Flyfishing On the Olympic Peninsula

One of this worlds most diverse and exciting fly fishing experiences awaits you here on the extraordinary rivers of Washington’s Olympic Peninsula.The Bogachiel River, Sol-Duc River, Hoh River and Calawah River offer fantastic sport for fly anglers. There are also numerous alternative streams in this region and outstanding Salt Water Fly Fishing opportunities abound during the Summer months. Available to our fly anglers on a seasonal basis are Wild Steelhead in excess of 20 lbs, King Salmon over 50 lbs, Silver / Coho Salmon over 15 lbs and mighty but minnie Sockeye Salmon from 3-5 lbs. Sea-Run Cutthroat Trout and Dolly Varden Char are also very abundant throughout the Summer and Fall. Many of these species can be caught in the same day especially during July, August, September and October.

Each one of our regions rivers are unique and distinct in their character and offer a variety of excellent fly fishing water for all fly fisherpersons from the absolute beginner to the most experienced veteran. For instance, on rivers such as the HOH there is plenty of back-casting room and numerous easily wadeable gravel bar protrusion along the banks while on rivers such as the Sol Duc and Calawah we do the majority of the days fly fishing from a boat due to bank brush. Many anglers opt to fly fish with two-handed (Spey) rods on the later two rivers.

Fishing styles depend upon the customer’s wishes … casting dry fly’s, skaters or wakers for Cutthroat and Steelhead, twitch’n “buggers” on sink tips or swinging attractor patterns and tube fly’s on heavier sink-tips for Steelhead and Salmon from the gravel bars or nymphing with sink-tips or dry lines from the boat as we prospect the holding pockets while floating our way downstream between the “hot spots” are just a few of the many techniques we effectively employ.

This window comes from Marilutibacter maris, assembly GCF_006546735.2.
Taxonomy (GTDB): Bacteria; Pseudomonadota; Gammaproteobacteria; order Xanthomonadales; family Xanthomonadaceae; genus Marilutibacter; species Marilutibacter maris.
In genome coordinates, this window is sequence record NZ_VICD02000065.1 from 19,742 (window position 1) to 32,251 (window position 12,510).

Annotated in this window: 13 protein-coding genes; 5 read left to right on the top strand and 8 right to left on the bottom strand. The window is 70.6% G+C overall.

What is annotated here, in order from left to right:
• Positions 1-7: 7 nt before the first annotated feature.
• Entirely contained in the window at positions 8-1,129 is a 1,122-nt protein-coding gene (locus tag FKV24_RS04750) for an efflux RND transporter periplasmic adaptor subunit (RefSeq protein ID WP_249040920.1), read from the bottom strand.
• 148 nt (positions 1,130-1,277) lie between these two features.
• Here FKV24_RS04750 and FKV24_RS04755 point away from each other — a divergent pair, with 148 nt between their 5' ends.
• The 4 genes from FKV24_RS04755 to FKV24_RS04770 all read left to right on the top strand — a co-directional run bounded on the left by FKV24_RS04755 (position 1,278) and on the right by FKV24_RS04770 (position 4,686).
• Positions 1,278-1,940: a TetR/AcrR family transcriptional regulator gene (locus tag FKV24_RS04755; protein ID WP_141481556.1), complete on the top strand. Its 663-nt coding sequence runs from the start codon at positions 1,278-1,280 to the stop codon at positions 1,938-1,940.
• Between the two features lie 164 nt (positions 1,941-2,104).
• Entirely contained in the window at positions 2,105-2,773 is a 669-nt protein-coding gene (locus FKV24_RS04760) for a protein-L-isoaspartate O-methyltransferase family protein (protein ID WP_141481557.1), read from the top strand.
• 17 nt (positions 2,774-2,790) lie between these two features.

If you would like to bring your own equipment I would recommend the following:

For the Cutthroat and Dolley Varden Char as well as the smaller summer run Steelhead and Sockeye Salmon a quality 6-7 weight, 9′-10′ long rod with both a dry line and sink tip line (set up with a 90 – 120 grain tip) is perfect.
For the larger Fall King and Silver Salmon and winter Steelhead an 8wt, 8 1/2′ rod is about as light as you would want to go to be fair to the fish and the fisherman, we can and do fish with lighter stuff for the big bruisers but only if the angler is extremely experienced.

Ideally you should have one 6-7 wt dry line outfit with inter- changeable sink tips and one 8-10wt outfit with a variety of medium to heavy sinking tip sections (type II-VI).
If you prefer to use a Spey Rod I will leave the choices up to you.
Two handed rods are special pieces of equipment and what is “best” is best left to the discretion of the angler.

Drift fishing, float fishing, side drifting, back trolling plugs or bait, vertical fishing, and back bouncing are the most widely used and effective fishing techniques. I also specialize in fly fishing for Steelhead, Salmon and Trout.